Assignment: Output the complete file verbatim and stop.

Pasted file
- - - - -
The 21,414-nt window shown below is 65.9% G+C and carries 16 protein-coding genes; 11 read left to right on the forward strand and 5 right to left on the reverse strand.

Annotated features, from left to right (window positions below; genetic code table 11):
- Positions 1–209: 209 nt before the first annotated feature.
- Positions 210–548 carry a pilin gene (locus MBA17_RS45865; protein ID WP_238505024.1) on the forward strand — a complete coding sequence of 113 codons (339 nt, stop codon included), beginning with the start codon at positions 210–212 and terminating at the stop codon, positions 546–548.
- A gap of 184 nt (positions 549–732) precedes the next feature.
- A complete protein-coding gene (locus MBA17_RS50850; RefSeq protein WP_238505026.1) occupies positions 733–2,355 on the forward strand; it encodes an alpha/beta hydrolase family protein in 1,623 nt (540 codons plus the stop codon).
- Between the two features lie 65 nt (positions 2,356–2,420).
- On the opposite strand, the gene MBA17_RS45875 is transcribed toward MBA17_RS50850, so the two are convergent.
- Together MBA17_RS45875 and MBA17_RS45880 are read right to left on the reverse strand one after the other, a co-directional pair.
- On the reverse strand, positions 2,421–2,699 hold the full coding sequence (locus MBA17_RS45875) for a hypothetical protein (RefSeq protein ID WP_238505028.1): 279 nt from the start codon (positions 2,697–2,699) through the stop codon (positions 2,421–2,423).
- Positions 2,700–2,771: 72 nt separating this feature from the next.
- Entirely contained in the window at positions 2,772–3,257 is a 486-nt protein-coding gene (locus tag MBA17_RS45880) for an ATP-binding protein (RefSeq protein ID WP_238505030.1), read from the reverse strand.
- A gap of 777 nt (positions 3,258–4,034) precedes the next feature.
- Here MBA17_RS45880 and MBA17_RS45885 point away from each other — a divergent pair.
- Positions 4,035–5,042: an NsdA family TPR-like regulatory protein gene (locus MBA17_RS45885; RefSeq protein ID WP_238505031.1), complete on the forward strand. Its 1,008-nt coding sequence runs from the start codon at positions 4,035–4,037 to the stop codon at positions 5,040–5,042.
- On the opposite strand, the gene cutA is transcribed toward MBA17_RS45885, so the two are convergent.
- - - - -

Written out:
The 21,414-nt window shown below is 65.9% G+C and carries 16 protein-coding genes; 11 read left to right on the forward strand and 5 right to left on the reverse strand.

Annotated features, from left to right (window positions below; genetic code table 11):
- Positions 1–209: 209 nt before the first annotated feature.
- Positions 210–548 carry a pilin gene (locus MBA17_RS45865; protein ID WP_238505024.1) on the forward strand — a complete coding sequence of 113 codons (339 nt, stop codon included), beginning with the start codon at positions 210–212 and terminating at the stop codon, positions 546–548.
- A gap of 184 nt (positions 549–732) precedes the next feature.
- A complete protein-coding gene (locus MBA17_RS50850; RefSeq protein WP_238505026.1) occupies positions 733–2,355 on the forward strand; it encodes an alpha/beta hydrolase family protein in 1,623 nt (540 codons plus the stop codon).
- Between the two features lie 65 nt (positions 2,356–2,420).
- On the opposite strand, the gene MBA17_RS45875 is transcribed toward MBA17_RS50850, so the two are convergent.
- Together MBA17_RS45875 and MBA17_RS45880 are read right to left on the reverse strand one after the other, a co-directional pair.
- On the reverse strand, positions 2,421–2,699 hold the full coding sequence (locus MBA17_RS45875) for a hypothetical protein (RefSeq protein ID WP_238505028.1): 279 nt from the start codon (positions 2,697–2,699) through the stop codon (positions 2,421–2,423).
- Positions 2,700–2,771: 72 nt separating this feature from the next.
- Entirely contained in the window at positions 2,772–3,257 is a 486-nt protein-coding gene (locus tag MBA17_RS45880) for an ATP-binding protein (RefSeq protein ID WP_238505030.1), read from the reverse strand.
- A gap of 777 nt (positions 3,258–4,034) precedes the next feature.
- Here MBA17_RS45880 and MBA17_RS45885 point away from each other — a divergent pair.
- Positions 4,035–5,042: an NsdA family TPR-like regulatory protein gene (locus MBA17_RS45885; RefSeq protein ID WP_238505031.1), complete on the forward strand. Its 1,008-nt coding sequence runs from the start codon at positions 4,035–4,037 to the stop codon at positions 5,040–5,042.
- On the opposite strand, the gene cutA is transcribed toward MBA17_RS45885, so the two are convergent.